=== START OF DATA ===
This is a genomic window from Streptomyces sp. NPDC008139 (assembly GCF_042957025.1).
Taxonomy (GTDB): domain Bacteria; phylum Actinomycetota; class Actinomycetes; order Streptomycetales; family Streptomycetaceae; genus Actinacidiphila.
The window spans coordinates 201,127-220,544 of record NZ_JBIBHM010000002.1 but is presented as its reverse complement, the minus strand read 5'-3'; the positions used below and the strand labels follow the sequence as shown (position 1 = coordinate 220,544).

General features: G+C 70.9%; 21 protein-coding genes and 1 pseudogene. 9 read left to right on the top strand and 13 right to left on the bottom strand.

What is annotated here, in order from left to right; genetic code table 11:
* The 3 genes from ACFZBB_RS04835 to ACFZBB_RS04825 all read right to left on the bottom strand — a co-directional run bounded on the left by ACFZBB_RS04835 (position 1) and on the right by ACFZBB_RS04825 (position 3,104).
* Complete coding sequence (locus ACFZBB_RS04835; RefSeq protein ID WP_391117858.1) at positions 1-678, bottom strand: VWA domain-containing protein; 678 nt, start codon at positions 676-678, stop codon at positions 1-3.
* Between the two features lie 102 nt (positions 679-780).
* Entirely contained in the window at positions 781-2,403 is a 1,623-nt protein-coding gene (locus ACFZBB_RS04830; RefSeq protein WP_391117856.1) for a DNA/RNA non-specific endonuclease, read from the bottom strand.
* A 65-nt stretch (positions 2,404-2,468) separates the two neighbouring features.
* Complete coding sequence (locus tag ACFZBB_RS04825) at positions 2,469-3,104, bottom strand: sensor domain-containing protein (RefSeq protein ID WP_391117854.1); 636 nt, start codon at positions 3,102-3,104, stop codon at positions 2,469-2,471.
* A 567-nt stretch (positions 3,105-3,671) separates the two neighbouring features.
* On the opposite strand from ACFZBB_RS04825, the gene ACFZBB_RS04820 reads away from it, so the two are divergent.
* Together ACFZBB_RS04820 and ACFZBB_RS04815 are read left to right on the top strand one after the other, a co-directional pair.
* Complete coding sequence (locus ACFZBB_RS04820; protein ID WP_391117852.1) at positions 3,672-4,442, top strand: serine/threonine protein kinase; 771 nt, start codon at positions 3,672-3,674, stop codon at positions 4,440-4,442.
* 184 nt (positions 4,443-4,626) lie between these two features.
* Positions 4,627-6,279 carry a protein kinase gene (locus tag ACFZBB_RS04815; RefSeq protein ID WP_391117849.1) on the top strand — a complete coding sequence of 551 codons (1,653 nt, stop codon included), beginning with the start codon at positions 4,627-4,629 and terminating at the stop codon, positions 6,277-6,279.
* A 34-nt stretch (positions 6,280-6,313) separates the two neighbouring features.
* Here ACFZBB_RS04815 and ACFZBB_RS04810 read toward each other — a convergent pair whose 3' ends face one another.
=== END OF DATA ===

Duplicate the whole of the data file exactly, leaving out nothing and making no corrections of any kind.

This is a genomic window from Streptomyces sp. NPDC008139 (assembly GCF_042957025.1).
Taxonomy (GTDB): domain Bacteria; phylum Actinomycetota; class Actinomycetes; order Streptomycetales; family Streptomycetaceae; genus Actinacidiphila.
The window spans coordinates 201,127-220,544 of record NZ_JBIBHM010000002.1 but is presented as its reverse complement, the minus strand read 5'-3'; the positions used below and the strand labels follow the sequence as shown (position 1 = coordinate 220,544).

General features: G+C 70.9%; 21 protein-coding genes and 1 pseudogene. 9 read left to right on the top strand and 13 right to left on the bottom strand.

What is annotated here, in order from left to right; genetic code table 11:
* The 3 genes from ACFZBB_RS04835 to ACFZBB_RS04825 all read right to left on the bottom strand — a co-directional run bounded on the left by ACFZBB_RS04835 (position 1) and on the right by ACFZBB_RS04825 (position 3,104).
* Complete coding sequence (locus ACFZBB_RS04835; RefSeq protein ID WP_391117858.1) at positions 1-678, bottom strand: VWA domain-containing protein; 678 nt, start codon at positions 676-678, stop codon at positions 1-3.
* Between the two features lie 102 nt (positions 679-780).
* Entirely contained in the window at positions 781-2,403 is a 1,623-nt protein-coding gene (locus ACFZBB_RS04830; RefSeq protein WP_391117856.1) for a DNA/RNA non-specific endonuclease, read from the bottom strand.
* A 65-nt stretch (positions 2,404-2,468) separates the two neighbouring features.
* Complete coding sequence (locus tag ACFZBB_RS04825) at positions 2,469-3,104, bottom strand: sensor domain-containing protein (RefSeq protein ID WP_391117854.1); 636 nt, start codon at positions 3,102-3,104, stop codon at positions 2,469-2,471.
* A 567-nt stretch (positions 3,105-3,671) separates the two neighbouring features.
* On the opposite strand from ACFZBB_RS04825, the gene ACFZBB_RS04820 reads away from it, so the two are divergent.
* Together ACFZBB_RS04820 and ACFZBB_RS04815 are read left to right on the top strand one after the other, a co-directional pair.
* Complete coding sequence (locus ACFZBB_RS04820; protein ID WP_391117852.1) at positions 3,672-4,442, top strand: serine/threonine protein kinase; 771 nt, start codon at positions 3,672-3,674, stop codon at positions 4,440-4,442.
* 184 nt (positions 4,443-4,626) lie between these two features.
* Positions 4,627-6,279 carry a protein kinase gene (locus tag ACFZBB_RS04815; RefSeq protein ID WP_391117849.1) on the top strand — a complete coding sequence of 551 codons (1,653 nt, stop codon included), beginning with the start codon at positions 4,627-4,629 and terminating at the stop codon, positions 6,277-6,279.
* A 34-nt stretch (positions 6,280-6,313) separates the two neighbouring features.
* Here ACFZBB_RS04815 and ACFZBB_RS04810 read toward each other — a convergent pair whose 3' ends face one another.